Thursday, October 01, 2009

Repentance and Negotiation Tactics

One of the principles of negotiation is to never back someone into a corner. Always give the other person a way out because if you don't, they will either surrender or fight back with all their strength. It is with this perspective that R. Yitzchak Abarbanel (Ve-Zos Ha-Berakhah, p. 320) approaches the concept of repentance.

When approaching a city to fight against its inhabitants, the Torah requires us first to ask them peacefully resolve the situation (Deut. 20:10). And even if this fails and we lay siege around the city, we are required to allow inhabitants to escape from one side (see this post: link). The point seems to be the same as above. If you allow them to escape, they will not fight back with full force (see the above post with modern applications).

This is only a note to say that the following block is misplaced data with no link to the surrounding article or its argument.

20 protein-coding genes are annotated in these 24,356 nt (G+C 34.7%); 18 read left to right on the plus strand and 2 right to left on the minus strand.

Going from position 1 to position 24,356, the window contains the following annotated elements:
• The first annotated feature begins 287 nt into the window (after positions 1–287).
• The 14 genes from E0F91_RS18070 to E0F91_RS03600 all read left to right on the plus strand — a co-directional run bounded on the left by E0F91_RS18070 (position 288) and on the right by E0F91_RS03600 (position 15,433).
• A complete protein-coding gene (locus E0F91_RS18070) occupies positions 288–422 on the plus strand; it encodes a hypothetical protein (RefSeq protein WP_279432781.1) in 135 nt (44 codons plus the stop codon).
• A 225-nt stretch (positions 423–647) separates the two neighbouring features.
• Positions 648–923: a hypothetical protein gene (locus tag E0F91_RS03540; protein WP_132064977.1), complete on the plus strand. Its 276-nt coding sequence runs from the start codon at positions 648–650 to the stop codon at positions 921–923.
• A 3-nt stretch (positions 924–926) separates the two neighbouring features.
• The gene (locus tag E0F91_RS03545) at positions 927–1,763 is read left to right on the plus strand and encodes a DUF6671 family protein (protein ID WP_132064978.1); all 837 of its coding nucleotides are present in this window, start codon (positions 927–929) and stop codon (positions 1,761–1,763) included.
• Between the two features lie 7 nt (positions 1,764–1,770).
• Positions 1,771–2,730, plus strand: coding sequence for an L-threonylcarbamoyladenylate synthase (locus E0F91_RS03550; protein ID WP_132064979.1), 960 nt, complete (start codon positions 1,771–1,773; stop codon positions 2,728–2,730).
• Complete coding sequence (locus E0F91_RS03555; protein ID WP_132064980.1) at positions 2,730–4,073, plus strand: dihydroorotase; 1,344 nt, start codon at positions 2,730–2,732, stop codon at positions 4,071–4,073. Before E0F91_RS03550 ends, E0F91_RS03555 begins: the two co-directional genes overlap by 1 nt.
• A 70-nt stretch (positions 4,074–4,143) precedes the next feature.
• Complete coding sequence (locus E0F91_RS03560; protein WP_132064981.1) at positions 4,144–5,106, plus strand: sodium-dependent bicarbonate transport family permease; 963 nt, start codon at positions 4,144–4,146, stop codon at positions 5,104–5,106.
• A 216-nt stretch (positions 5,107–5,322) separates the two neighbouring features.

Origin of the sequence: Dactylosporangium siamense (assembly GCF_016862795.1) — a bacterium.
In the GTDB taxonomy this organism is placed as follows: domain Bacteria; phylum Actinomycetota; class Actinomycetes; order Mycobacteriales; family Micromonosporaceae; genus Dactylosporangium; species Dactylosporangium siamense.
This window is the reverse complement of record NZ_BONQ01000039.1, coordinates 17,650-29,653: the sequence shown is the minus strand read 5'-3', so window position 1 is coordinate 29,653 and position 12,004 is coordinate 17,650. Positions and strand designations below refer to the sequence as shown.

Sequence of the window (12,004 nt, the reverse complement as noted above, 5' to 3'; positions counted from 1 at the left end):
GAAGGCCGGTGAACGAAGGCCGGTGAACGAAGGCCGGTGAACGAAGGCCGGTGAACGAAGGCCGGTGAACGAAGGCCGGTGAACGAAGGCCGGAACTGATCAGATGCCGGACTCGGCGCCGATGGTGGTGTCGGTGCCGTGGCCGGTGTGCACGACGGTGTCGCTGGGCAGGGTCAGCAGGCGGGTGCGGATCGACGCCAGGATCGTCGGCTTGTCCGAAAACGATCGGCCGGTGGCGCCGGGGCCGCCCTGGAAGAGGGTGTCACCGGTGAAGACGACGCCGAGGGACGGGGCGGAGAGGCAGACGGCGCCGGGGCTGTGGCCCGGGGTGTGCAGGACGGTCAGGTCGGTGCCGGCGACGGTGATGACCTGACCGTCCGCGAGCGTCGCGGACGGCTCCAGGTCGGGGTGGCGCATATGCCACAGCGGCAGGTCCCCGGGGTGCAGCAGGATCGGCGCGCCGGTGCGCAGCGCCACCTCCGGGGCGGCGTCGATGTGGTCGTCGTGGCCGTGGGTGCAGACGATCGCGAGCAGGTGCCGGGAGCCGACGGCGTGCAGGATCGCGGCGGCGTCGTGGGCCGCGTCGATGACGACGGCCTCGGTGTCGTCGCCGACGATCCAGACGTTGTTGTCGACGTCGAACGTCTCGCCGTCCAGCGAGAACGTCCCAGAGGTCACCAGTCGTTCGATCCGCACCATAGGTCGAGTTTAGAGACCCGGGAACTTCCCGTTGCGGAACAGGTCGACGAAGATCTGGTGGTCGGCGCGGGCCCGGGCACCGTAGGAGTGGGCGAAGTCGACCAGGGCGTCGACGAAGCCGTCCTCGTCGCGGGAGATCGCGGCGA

The Abarbanel explains that God had a similar idea in mind when establishing a system of reward and punishment. If people would be punished for sins then once they sin significantly, they would give up and continue sinning more. If there is no escape from their punishment, they will sin even more. Therefore, God allowed for an escape route from punishment -- repentance. Through this mechanism, people can escape their punishment and therefore will not give up hope and feel forced to surrender to sin.

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